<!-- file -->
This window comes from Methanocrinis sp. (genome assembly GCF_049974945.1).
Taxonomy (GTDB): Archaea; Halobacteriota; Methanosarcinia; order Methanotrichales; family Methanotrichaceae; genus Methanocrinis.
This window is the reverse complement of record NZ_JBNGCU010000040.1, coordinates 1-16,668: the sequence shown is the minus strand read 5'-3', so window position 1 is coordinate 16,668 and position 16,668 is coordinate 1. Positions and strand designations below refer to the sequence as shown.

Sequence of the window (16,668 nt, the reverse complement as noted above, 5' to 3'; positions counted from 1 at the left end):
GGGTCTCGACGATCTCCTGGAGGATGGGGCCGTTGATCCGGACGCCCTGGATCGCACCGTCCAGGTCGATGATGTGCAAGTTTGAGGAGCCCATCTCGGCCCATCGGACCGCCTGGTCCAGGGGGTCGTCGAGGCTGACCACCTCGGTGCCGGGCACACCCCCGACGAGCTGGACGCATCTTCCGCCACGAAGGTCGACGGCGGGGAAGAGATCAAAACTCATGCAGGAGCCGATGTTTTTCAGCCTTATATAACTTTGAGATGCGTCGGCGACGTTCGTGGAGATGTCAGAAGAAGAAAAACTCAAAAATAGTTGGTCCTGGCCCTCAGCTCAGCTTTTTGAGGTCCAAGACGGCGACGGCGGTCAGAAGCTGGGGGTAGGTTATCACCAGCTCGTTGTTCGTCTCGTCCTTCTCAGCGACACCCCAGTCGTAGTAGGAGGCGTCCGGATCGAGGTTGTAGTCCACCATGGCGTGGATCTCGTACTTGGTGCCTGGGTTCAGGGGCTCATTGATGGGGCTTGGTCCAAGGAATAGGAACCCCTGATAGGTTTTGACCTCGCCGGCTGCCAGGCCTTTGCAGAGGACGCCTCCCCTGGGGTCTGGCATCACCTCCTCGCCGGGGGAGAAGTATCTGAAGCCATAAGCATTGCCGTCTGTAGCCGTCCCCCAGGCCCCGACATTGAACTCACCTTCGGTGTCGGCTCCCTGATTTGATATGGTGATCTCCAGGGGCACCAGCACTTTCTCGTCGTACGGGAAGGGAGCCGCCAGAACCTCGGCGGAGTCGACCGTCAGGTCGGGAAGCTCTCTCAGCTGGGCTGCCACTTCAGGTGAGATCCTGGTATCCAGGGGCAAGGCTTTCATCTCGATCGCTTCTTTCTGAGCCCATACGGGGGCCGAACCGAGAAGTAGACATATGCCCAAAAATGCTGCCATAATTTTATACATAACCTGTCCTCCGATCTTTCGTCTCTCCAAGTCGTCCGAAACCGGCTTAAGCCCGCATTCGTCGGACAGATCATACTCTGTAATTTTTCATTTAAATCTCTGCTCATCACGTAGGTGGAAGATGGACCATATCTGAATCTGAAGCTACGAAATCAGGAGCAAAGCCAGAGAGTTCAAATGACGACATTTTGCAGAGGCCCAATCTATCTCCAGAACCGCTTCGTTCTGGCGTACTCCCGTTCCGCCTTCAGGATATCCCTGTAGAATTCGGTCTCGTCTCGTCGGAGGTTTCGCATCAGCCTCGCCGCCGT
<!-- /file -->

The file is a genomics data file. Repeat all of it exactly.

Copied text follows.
This window comes from Methanocrinis sp. (genome assembly GCF_049974945.1).
Taxonomy (GTDB): Archaea; Halobacteriota; Methanosarcinia; order Methanotrichales; family Methanotrichaceae; genus Methanocrinis.
This window is the reverse complement of record NZ_JBNGCU010000040.1, coordinates 1-16,668: the sequence shown is the minus strand read 5'-3', so window position 1 is coordinate 16,668 and position 16,668 is coordinate 1. Positions and strand designations below refer to the sequence as shown.

Sequence of the window (16,668 nt, the reverse complement as noted above, 5' to 3'; positions counted from 1 at the left end):
GGGTCTCGACGATCTCCTGGAGGATGGGGCCGTTGATCCGGACGCCCTGGATCGCACCGTCCAGGTCGATGATGTGCAAGTTTGAGGAGCCCATCTCGGCCCATCGGACCGCCTGGTCCAGGGGGTCGTCGAGGCTGACCACCTCGGTGCCGGGCACACCCCCGACGAGCTGGACGCATCTTCCGCCACGAAGGTCGACGGCGGGGAAGAGATCAAAACTCATGCAGGAGCCGATGTTTTTCAGCCTTATATAACTTTGAGATGCGTCGGCGACGTTCGTGGAGATGTCAGAAGAAGAAAAACTCAAAAATAGTTGGTCCTGGCCCTCAGCTCAGCTTTTTGAGGTCCAAGACGGCGACGGCGGTCAGAAGCTGGGGGTAGGTTATCACCAGCTCGTTGTTCGTCTCGTCCTTCTCAGCGACACCCCAGTCGTAGTAGGAGGCGTCCGGATCGAGGTTGTAGTCCACCATGGCGTGGATCTCGTACTTGGTGCCTGGGTTCAGGGGCTCATTGATGGGGCTTGGTCCAAGGAATAGGAACCCCTGATAGGTTTTGACCTCGCCGGCTGCCAGGCCTTTGCAGAGGACGCCTCCCCTGGGGTCTGGCATCACCTCCTCGCCGGGGGAGAAGTATCTGAAGCCATAAGCATTGCCGTCTGTAGCCGTCCCCCAGGCCCCGACATTGAACTCACCTTCGGTGTCGGCTCCCTGATTTGATATGGTGATCTCCAGGGGCACCAGCACTTTCTCGTCGTACGGGAAGGGAGCCGCCAGAACCTCGGCGGAGTCGACCGTCAGGTCGGGAAGCTCTCTCAGCTGGGCTGCCACTTCAGGTGAGATCCTGGTATCCAGGGGCAAGGCTTTCATCTCGATCGCTTCTTTCTGAGCCCATACGGGGGCCGAACCGAGAAGTAGACATATGCCCAAAAATGCTGCCATAATTTTATACATAACCTGTCCTCCGATCTTTCGTCTCTCCAAGTCGTCCGAAACCGGCTTAAGCCCGCATTCGTCGGACAGATCATACTCTGTAATTTTTCATTTAAATCTCTGCTCATCACGTAGGTGGAAGATGGACCATATCTGAATCTGAAGCTACGAAATCAGGAGCAAAGCCAGAGAGTTCAAATGACGACATTTTGCAGAGGCCCAATCTATCTCCAGAACCGCTTCGTTCTGGCGTACTCCCGTTCCGCCTTCAGGATATCCCTGTAGAATTCGGTCTCGTCTCGTCGGAGGTTTCGCATCAGCCTCGCCGCCGT